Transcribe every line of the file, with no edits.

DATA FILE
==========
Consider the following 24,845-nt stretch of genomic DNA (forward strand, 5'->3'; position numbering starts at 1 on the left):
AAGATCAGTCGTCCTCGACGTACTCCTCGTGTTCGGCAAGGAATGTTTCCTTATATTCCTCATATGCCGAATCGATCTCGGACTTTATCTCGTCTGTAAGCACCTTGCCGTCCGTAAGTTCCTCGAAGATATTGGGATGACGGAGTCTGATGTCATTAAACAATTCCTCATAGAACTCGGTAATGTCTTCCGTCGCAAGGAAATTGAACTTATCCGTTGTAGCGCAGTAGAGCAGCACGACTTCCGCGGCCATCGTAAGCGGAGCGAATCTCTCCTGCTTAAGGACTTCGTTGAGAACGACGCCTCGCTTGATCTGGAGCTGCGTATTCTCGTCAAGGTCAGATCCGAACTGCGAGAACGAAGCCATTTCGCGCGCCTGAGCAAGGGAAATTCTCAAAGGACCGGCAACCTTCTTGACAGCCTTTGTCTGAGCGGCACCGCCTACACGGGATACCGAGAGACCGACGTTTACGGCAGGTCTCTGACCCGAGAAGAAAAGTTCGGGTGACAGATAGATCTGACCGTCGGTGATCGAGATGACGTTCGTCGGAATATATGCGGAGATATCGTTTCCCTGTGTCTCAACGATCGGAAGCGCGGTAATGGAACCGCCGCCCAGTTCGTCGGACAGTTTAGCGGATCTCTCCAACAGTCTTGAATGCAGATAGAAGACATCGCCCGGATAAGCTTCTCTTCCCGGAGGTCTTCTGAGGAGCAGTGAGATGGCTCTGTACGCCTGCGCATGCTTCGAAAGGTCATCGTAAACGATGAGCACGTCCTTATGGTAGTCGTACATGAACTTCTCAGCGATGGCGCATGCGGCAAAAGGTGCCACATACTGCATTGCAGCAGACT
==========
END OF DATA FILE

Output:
Consider the following 24,845-nt stretch of genomic DNA (forward strand, 5'->3'; position numbering starts at 1 on the left):
AAGATCAGTCGTCCTCGACGTACTCCTCGTGTTCGGCAAGGAATGTTTCCTTATATTCCTCATATGCCGAATCGATCTCGGACTTTATCTCGTCTGTAAGCACCTTGCCGTCCGTAAGTTCCTCGAAGATATTGGGATGACGGAGTCTGATGTCATTAAACAATTCCTCATAGAACTCGGTAATGTCTTCCGTCGCAAGGAAATTGAACTTATCCGTTGTAGCGCAGTAGAGCAGCACGACTTCCGCGGCCATCGTAAGCGGAGCGAATCTCTCCTGCTTAAGGACTTCGTTGAGAACGACGCCTCGCTTGATCTGGAGCTGCGTATTCTCGTCAAGGTCAGATCCGAACTGCGAGAACGAAGCCATTTCGCGCGCCTGAGCAAGGGAAATTCTCAAAGGACCGGCAACCTTCTTGACAGCCTTTGTCTGAGCGGCACCGCCTACACGGGATACCGAGAGACCGACGTTTACGGCAGGTCTCTGACCCGAGAAGAAAAGTTCGGGTGACAGATAGATCTGACCGTCGGTGATCGAGATGACGTTCGTCGGAATATATGCGGAGATATCGTTTCCCTGTGTCTCAACGATCGGAAGCGCGGTAATGGAACCGCCGCCCAGTTCGTCGGACAGTTTAGCGGATCTCTCCAACAGTCTTGAATGCAGATAGAAGACATCGCCCGGATAAGCTTCTCTTCCCGGAGGTCTTCTGAGGAGCAGTGAGATGGCTCTGTACGCCTGCGCATGCTTCGAAAGGTCATCGTAAACGATGAGCACGTCCTTATGGTAGTCGTACATGAACTTCTCAGCGATGGCGCATGCGGCAAAAGGTGCCACATACTGCATTGCAGCAGACT